About 200 people demonstrated outside the Northern Gateway Joint Review Panel Hearings today in Kelowna after the public was once again barred from the community hearings because of unspecified safety concerns.
"The panel has become aware of information regarding safety concerns if the hearing continues as originally planned. As a result, the panel is restricting the hearing room to oral statement presenters, their guest and the media," said a statement issued by the panel.
But just like the hearings in Vancouver and Victoria, the public was permitted to watch the proceedings on a video feed in a hotel a few kilometers away.
Dylan North was one of dozens of protesters who came from all around the southern interior of B.C. with hopes of attending the hearings live.
"It doesn't really surprise me that there is just one more piece of red tape that keeps me apart from what's going on. I think that kind of the big idea is keeping the public as uninformed as possible to be honest."
Ronald Pharand also travelled from Nelson to make his views known.
"We all, of course, have the same feeling about this pipeline that a lot of other people have in B.C. — it's important to stop it."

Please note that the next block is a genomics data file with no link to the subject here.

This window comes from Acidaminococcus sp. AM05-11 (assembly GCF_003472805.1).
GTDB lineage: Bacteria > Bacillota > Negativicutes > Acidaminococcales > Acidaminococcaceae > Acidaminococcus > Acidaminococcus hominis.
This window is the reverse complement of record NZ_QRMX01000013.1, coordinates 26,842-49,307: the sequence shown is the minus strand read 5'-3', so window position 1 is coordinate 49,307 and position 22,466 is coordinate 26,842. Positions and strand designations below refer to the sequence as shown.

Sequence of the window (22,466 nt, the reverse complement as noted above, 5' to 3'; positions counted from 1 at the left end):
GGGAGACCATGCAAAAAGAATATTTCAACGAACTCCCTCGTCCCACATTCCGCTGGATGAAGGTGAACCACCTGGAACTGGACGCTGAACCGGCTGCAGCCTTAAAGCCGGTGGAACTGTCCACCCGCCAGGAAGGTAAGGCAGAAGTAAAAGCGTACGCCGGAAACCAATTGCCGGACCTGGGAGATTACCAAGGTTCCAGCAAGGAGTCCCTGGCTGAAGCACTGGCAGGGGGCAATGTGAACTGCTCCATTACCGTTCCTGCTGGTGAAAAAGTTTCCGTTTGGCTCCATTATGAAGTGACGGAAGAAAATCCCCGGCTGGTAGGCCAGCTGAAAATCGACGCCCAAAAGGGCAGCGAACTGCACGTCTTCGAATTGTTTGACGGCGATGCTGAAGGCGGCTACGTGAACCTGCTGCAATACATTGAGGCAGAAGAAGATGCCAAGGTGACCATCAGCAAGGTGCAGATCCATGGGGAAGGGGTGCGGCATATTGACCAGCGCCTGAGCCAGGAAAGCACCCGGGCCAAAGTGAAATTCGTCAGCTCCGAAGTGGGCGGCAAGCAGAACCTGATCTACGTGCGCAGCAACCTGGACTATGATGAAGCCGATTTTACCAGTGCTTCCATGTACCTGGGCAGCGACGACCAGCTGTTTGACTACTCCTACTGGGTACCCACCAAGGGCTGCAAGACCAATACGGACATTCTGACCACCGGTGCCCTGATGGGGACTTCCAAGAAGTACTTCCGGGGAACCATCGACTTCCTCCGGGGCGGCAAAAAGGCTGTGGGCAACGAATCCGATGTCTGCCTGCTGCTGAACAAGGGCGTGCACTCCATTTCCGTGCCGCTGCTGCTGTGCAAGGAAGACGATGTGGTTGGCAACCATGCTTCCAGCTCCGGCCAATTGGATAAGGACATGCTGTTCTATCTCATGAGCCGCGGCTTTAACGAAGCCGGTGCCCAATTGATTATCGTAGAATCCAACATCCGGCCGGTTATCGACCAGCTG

Inside the hearing, one speaker after told the panel about their concerns with the proposed Northern Gateway pipeline. Teacher Ursula Lussin urged the joint review panel to reject the proposal.
'For the first time in my life I feel ashamed to be a Canadian.' — Teacher Ursula Lussin
"For the first time in my life, I feel ashamed to be a Canadian. I am embarrassed that we are not stepping up to find solutions to the climate crisis and are instead planning to make it worse," said Lussin.
The hearings move next to Prince Rupert, B.C., for ten sets of four-to-five-day hearings that will run from early February until early May. The panel's recommendations on the Northern Gateway Project are expected by the end of the year.
If approved, the almost 1,200-kilometre-long twin pipeline would carry about 525,000 barrels of bitumen per day from Alberta to the B.C. coast for shipment by tankers to Asia and other markets around the world.